There were a few older black banjo and fiddle players who persevered, but as they died out there was little interest among young black musicians until groups like the Ebony Hillbillies and the Carolina Chocolate Drops claimed back the banjo. And then there was the first “Black Banjo: Then and Now Gathering,” which was held in North Carolina in 2005. I have here the announcement; the goal was “to create awareness that banjo playing today is an outgrowth of the African experience, to bring attention to contemporary Black banjo players who are carrying the tradition into the Twenty-First Century, to celebrate the Banjo’s place in African American music and culture, and to highlight the banjo’s role in cultural exchange.”

Since then, young black banjo players have reclaimed the instrument from the white Southern culture that it has been associated with. And in the spirit of black music always looking forward, they produce innovative, fresh sounds. But for a lot of people still today, the banjo is the epitome of white Southern music. They don’t know it is an African instrument, but Thomas Jefferson knew it very well.

FK: You have a lovely quote from Ralph Ellison writing about flamenco—another Islamic-influenced music—and what he said of the blues, and you also mention that the theologian James Cone saw the blues as “a secular spiritual.” Did something of the spirit of Islam—in terms of what it means to be a human being created by God living in this world—get passed on through the blues?

SD: From its inception in the rural Deep South to its various iterations in northern cities, the blues speaks of the African American condition post emancipation. And several elements from West and Central Africa, Islamic and not, went into the creation of the blues and its predecessor, the holler, including Sufi chanting and the call to prayer. And the tradition of du’a or supplication fits right into this melodic and spiritual frame.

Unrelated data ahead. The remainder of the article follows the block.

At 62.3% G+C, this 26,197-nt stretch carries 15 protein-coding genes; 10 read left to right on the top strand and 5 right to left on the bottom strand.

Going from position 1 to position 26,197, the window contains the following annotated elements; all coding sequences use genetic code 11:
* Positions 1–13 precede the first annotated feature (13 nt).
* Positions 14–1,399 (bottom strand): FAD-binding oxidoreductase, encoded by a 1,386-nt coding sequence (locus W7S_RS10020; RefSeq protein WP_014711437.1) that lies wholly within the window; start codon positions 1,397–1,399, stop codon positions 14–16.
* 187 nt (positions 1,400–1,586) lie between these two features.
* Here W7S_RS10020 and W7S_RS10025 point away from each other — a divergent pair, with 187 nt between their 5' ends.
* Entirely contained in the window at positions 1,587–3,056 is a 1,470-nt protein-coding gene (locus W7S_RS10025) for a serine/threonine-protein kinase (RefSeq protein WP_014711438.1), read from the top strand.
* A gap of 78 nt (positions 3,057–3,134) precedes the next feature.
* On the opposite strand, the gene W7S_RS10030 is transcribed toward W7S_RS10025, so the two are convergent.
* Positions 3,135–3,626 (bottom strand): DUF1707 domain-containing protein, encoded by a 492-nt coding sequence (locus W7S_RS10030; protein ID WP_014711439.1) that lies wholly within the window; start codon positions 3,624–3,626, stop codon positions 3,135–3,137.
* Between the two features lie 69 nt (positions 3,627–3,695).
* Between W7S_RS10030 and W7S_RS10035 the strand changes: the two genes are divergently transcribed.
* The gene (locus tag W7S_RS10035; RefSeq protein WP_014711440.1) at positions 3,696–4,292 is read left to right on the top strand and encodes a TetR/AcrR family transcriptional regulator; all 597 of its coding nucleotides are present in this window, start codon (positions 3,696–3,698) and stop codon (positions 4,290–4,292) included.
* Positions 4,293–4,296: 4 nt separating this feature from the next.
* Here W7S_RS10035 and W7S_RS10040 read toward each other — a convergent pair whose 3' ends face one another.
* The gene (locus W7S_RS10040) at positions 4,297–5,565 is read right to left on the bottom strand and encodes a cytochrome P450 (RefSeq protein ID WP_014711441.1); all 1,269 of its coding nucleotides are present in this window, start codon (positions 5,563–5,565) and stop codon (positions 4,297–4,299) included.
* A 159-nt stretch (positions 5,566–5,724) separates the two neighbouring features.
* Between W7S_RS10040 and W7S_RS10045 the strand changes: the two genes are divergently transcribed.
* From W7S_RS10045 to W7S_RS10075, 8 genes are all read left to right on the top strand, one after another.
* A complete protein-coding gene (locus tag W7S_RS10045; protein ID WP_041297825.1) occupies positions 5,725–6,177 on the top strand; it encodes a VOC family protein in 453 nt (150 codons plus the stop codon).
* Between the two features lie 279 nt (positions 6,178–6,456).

Perhaps the best illustration of what I believe was du’a linked to the slave trade occurred in eighteenth-century Sierra Leone. A European who was visiting a slave pen saw a Muslim, who was literate in Arabic, chained and awaiting departure. Sometimes the man sang what the witness described as a melancholy song that was followed by a prayer. Du’a is calling on God when you need help and mercy, and it gives believers hope and relief—it is meant to save them from despair. And what was essential to Muslims in West Africa was all the more crucial in the Americas, and I think we find in the holler these elements that are some of the roots of the blues.

FK: Thank you for that. You note that the blues prevailed in part because a black man singing alone was not as intimidating to slave owners in the American South as the heavily rhythmic and communal nature of drum beating. Today, in hip-hop, we see a resurgence of drumming and percussion that evokes a rebellious spirit. Do you see a connection between that and the suppression of drumming during slavery?

SD: I’m not sure that people who use drumming and percussion know the connection, the history of drum suppression. But what is clear is that the drum, rightly or not, is considered “the” African instrument. I think you can ask anybody to name three African instruments, and the only one they would come up with would be the drum. The banjo is as African as the drum, even if it’s not as widespread, and so too is the xylophone, which is still found among Afro-descendants in the Americas. For example, the marimba is the emblematic instrument of black Ecuador—but these instruments have not captured people’s imagination, as the drum has, as a symbol of African cultures and of resistance to Western acculturation.